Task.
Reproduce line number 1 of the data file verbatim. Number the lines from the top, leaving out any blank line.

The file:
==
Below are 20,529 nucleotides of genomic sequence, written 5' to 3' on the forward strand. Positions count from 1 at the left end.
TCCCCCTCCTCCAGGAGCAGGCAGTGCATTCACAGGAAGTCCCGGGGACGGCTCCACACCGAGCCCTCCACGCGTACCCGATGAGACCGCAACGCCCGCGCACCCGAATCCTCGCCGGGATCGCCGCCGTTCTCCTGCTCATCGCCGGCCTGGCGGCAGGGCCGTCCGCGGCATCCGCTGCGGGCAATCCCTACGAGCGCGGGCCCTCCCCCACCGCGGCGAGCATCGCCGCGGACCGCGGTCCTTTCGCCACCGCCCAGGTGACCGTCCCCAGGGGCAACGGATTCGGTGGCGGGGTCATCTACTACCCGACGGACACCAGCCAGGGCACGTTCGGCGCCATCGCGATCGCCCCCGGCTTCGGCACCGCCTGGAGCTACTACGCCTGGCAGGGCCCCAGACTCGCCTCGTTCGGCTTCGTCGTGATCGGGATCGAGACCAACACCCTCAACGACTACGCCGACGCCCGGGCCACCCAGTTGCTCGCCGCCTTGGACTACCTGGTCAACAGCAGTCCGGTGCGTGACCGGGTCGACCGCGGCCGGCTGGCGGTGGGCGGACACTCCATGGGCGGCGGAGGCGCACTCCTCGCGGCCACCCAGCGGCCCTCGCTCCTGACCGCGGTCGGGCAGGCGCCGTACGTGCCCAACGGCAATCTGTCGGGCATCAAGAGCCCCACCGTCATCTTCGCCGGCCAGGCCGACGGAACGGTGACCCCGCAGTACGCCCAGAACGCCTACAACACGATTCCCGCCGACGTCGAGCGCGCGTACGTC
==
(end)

Below are 20,529 nucleotides of genomic sequence, written 5' to 3' on the forward strand. Positions count from 1 at the left end.